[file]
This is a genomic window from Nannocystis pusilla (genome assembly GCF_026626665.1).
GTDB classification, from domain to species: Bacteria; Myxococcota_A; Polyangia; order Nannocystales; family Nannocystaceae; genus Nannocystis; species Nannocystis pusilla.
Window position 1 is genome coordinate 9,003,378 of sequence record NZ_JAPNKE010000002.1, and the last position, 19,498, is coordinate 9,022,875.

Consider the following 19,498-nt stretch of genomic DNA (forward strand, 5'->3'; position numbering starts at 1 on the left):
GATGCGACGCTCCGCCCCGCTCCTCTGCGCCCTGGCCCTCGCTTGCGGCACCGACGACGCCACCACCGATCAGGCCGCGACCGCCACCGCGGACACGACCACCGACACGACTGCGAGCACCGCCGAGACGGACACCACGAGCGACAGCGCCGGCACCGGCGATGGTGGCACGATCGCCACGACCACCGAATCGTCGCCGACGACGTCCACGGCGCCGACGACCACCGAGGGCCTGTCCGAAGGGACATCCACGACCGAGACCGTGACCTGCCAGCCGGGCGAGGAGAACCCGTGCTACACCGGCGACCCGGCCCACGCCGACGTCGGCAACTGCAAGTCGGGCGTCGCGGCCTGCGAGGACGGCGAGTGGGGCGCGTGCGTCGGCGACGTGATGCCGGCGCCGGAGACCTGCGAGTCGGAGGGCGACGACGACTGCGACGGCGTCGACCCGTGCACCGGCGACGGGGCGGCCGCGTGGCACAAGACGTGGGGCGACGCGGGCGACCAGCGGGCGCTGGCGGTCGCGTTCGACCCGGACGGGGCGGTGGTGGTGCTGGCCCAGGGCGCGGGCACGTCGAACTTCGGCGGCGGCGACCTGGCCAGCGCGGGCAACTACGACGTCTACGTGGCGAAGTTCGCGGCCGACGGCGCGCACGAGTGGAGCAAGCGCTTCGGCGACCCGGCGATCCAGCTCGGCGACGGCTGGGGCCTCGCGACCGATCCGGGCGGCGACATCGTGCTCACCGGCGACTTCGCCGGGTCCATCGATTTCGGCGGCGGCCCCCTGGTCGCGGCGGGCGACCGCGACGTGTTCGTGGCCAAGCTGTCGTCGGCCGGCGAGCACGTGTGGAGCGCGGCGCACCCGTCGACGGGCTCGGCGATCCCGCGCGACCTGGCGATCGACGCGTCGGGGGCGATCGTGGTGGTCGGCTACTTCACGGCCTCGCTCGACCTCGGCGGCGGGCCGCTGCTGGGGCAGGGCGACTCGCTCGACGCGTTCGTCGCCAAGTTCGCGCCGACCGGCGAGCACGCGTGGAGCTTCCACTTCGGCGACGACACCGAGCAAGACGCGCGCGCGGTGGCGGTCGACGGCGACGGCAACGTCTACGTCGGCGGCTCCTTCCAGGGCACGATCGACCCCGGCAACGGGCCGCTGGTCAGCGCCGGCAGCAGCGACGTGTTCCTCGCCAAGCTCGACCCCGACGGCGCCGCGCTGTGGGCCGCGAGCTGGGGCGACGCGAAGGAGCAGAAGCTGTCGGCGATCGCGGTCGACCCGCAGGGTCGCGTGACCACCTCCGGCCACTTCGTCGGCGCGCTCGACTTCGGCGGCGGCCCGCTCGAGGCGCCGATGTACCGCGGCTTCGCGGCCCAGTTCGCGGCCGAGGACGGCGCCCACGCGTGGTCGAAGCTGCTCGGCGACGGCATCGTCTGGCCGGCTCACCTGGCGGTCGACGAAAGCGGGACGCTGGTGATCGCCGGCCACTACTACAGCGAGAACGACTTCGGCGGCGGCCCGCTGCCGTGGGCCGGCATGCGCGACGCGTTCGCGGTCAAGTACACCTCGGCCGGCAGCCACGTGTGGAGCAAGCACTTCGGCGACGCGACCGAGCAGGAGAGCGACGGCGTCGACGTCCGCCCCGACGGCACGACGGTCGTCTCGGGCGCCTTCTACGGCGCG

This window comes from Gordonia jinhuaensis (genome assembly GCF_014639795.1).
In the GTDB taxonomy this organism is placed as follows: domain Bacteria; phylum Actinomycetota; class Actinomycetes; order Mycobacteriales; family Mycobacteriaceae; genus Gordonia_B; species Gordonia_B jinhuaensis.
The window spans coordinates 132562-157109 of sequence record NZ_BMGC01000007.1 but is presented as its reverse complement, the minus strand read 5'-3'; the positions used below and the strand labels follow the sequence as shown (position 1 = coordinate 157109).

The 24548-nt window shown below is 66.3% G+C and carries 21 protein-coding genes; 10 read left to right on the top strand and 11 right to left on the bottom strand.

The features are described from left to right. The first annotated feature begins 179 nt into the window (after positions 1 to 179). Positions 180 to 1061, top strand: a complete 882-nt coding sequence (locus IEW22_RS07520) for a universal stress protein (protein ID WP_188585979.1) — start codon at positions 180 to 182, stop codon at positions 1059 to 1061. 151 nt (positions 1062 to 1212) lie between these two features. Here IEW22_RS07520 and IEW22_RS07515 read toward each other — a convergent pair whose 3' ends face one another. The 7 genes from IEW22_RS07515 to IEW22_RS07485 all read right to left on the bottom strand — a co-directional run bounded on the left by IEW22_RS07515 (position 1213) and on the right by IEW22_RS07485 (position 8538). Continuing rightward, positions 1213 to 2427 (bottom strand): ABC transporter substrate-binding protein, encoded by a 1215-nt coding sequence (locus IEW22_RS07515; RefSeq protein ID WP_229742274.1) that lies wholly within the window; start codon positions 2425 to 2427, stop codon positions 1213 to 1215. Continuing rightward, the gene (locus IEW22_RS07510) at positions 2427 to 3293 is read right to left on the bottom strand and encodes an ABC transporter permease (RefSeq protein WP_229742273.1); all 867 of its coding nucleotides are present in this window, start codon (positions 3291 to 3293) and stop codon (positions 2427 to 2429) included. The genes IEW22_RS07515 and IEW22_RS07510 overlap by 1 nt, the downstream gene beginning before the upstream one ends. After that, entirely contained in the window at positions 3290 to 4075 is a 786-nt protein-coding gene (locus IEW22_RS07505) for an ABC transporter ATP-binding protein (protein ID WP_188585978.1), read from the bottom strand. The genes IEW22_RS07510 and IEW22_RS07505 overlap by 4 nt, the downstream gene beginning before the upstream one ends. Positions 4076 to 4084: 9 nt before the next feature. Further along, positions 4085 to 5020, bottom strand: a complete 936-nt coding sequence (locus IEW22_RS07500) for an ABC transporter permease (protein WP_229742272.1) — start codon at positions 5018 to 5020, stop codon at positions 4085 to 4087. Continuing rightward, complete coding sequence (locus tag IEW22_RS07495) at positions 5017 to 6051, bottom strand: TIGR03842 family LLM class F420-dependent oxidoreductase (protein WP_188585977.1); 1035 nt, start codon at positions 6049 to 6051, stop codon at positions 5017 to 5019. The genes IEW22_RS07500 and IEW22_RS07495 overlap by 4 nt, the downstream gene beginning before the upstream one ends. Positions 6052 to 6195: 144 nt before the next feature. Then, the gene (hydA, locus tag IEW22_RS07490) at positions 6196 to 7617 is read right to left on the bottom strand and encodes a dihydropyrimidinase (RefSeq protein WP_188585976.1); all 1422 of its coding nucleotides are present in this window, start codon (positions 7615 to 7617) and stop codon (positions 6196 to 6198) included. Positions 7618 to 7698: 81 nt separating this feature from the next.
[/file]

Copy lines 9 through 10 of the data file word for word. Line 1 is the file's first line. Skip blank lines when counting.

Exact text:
The 24548-nt window shown below is 66.3% G+C and carries 21 protein-coding genes; 10 read left to right on the top strand and 11 right to left on the bottom strand.

The features are described from left to right. The first annotated feature begins 179 nt into the window (after positions 1 to 179). Positions 180 to 1061, top strand: a complete 882-nt coding sequence (locus IEW22_RS07520) for a universal stress protein (protein ID WP_188585979.1) — start codon at positions 180 to 182, stop codon at positions 1059 to 1061. 151 nt (positions 1062 to 1212) lie between these two features. Here IEW22_RS07520 and IEW22_RS07515 read toward each other — a convergent pair whose 3' ends face one another. The 7 genes from IEW22_RS07515 to IEW22_RS07485 all read right to left on the bottom strand — a co-directional run bounded on the left by IEW22_RS07515 (position 1213) and on the right by IEW22_RS07485 (position 8538). Continuing rightward, positions 1213 to 2427 (bottom strand): ABC transporter substrate-binding protein, encoded by a 1215-nt coding sequence (locus IEW22_RS07515; RefSeq protein ID WP_229742274.1) that lies wholly within the window; start codon positions 2425 to 2427, stop codon positions 1213 to 1215. Continuing rightward, the gene (locus IEW22_RS07510) at positions 2427 to 3293 is read right to left on the bottom strand and encodes an ABC transporter permease (RefSeq protein WP_229742273.1); all 867 of its coding nucleotides are present in this window, start codon (positions 3291 to 3293) and stop codon (positions 2427 to 2429) included. The genes IEW22_RS07515 and IEW22_RS07510 overlap by 1 nt, the downstream gene beginning before the upstream one ends. After that, entirely contained in the window at positions 3290 to 4075 is a 786-nt protein-coding gene (locus IEW22_RS07505) for an ABC transporter ATP-binding protein (protein ID WP_188585978.1), read from the bottom strand. The genes IEW22_RS07510 and IEW22_RS07505 overlap by 4 nt, the downstream gene beginning before the upstream one ends. Positions 4076 to 4084: 9 nt before the next feature. Further along, positions 4085 to 5020, bottom strand: a complete 936-nt coding sequence (locus IEW22_RS07500) for an ABC transporter permease (protein WP_229742272.1) — start codon at positions 5018 to 5020, stop codon at positions 4085 to 4087. Continuing rightward, complete coding sequence (locus tag IEW22_RS07495) at positions 5017 to 6051, bottom strand: TIGR03842 family LLM class F420-dependent oxidoreductase (protein WP_188585977.1); 1035 nt, start codon at positions 6049 to 6051, stop codon at positions 5017 to 5019. The genes IEW22_RS07500 and IEW22_RS07495 overlap by 4 nt, the downstream gene beginning before the upstream one ends. Positions 6052 to 6195: 144 nt before the next feature. Then, the gene (hydA, locus tag IEW22_RS07490) at positions 6196 to 7617 is read right to left on the bottom strand and encodes a dihydropyrimidinase (RefSeq protein WP_188585976.1); all 1422 of its coding nucleotides are present in this window, start codon (positions 7615 to 7617) and stop codon (positions 6196 to 6198) included. Positions 7618 to 7698: 81 nt separating this feature from the next.